“Now that Frank sensed a deep need for a new way of coming into contact with the center of his personal sphere, he turned to the underlying principles of this ancient mysticism on a deeper level. By now he could see that his old way of being was no longer working, leading only to cycles of ups and downs, zigs and zags that would repeat as endlessly as the seasons. In a house filled with literature of ancient wisdom, Matilda had the tools to persuade her son-in-law to begin his transformation in earnest. With these books Matilda would be able to show Frank the particular disease of the soul from which he was suffering, for it was an exceedingly common disease. According to Mrs. Gage, almost everyone in America had it, as it was at the root of all racism and materialism.
“The book she would have given to Frank at this time was The Key to Theosophy—published just months earlier—Blavatsky’s most accessible book for the beginner. The passage that applied to Frank the most was based on wisdom that showed how the soul was composed of two parts, what both Aristotle and Plato called the animal soul and the reasoning soul: ‘The future state and the Karmic destiny of man depend on whether Manas [the soul in general] gravitates more downward to Kama rupa, the seat of the animal passions, or upwards to Buddhi, the Spiritual Ego’ [Key, p. 82].” (p. 190-1)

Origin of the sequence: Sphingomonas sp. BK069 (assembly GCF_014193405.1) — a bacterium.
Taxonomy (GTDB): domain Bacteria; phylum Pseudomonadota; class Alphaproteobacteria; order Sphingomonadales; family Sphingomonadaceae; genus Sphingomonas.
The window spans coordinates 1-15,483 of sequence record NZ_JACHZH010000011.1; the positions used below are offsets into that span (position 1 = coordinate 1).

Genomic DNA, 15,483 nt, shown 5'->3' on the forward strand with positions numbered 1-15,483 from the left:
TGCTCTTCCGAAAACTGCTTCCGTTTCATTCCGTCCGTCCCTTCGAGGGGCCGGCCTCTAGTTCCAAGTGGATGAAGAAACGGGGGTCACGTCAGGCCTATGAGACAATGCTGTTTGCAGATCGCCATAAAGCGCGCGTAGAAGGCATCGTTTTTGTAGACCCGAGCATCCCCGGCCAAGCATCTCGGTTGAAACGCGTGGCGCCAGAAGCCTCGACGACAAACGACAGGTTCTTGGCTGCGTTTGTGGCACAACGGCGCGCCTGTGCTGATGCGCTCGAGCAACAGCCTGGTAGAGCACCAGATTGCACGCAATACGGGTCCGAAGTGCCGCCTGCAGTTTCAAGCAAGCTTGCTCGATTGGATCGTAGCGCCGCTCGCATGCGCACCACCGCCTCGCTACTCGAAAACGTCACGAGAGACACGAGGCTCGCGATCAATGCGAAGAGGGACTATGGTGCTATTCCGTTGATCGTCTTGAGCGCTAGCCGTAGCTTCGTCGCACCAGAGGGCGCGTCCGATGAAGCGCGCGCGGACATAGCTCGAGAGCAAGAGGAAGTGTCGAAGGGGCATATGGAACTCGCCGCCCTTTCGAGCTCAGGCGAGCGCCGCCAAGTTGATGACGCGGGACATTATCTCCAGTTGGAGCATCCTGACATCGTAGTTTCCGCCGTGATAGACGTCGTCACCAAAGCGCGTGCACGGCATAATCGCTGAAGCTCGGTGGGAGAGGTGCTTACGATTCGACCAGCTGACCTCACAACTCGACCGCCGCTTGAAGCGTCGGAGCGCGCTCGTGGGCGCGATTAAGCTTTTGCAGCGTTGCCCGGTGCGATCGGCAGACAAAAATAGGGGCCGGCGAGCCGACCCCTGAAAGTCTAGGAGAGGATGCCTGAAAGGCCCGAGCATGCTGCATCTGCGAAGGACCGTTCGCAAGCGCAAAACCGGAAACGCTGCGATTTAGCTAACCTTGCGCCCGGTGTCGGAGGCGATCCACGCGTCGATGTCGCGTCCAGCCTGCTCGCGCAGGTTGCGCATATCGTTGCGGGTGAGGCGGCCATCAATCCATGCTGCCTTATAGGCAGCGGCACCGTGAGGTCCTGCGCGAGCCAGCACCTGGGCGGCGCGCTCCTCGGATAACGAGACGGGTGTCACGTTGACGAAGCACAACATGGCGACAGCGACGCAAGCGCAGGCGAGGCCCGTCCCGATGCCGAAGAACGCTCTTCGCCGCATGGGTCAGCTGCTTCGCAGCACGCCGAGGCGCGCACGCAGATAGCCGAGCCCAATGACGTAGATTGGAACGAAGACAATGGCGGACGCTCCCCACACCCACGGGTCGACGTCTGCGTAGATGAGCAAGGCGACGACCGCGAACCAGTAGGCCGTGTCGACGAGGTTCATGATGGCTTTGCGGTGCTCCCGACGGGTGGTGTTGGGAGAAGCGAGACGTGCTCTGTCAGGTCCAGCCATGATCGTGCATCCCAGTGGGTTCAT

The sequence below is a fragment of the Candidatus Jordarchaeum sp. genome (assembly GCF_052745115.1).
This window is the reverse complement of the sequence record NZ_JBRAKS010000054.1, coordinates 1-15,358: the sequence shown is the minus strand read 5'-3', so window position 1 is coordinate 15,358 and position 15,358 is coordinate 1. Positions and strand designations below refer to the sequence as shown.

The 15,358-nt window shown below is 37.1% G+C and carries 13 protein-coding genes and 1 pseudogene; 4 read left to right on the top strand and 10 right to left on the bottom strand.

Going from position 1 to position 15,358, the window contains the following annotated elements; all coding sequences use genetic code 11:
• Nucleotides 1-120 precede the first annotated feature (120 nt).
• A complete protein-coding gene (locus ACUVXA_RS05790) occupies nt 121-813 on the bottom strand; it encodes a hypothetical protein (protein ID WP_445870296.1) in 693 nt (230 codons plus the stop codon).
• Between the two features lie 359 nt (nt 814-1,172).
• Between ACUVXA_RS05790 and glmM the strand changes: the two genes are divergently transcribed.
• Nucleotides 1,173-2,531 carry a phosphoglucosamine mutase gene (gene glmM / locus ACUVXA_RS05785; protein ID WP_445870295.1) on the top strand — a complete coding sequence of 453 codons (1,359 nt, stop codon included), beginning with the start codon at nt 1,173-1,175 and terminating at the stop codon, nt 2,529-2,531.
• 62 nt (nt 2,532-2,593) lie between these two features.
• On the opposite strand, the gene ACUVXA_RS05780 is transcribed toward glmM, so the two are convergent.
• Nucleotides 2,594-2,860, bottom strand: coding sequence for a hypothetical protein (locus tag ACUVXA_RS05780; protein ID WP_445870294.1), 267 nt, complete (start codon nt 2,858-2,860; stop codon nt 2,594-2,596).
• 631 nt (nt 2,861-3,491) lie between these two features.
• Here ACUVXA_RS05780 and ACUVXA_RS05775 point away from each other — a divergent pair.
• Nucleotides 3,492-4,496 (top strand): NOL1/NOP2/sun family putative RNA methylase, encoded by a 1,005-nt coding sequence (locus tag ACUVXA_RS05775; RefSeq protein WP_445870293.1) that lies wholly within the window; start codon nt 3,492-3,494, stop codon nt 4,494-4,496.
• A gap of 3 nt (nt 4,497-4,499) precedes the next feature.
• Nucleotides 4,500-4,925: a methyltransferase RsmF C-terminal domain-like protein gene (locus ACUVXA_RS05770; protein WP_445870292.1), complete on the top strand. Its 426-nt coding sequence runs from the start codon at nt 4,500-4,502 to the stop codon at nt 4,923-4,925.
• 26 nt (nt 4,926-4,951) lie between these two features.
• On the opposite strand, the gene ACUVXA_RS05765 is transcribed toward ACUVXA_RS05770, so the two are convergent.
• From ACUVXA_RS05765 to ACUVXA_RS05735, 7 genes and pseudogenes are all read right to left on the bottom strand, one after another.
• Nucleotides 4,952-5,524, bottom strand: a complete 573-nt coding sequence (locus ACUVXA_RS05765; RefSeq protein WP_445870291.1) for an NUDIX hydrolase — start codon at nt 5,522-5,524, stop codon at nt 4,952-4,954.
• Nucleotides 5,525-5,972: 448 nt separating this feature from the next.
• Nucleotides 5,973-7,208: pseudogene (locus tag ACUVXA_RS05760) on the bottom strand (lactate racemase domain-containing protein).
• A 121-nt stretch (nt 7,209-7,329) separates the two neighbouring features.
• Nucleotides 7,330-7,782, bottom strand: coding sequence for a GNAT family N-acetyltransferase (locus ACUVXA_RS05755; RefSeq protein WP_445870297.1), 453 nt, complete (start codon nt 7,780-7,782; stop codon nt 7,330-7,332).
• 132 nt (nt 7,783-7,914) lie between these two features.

Schwartz finds a number of connections between Theosophy and Dorothy’s adventures in Oz, most notably in the Land of Oz itself, which he sees as a fictionalized version of Theosophy’s astral plane: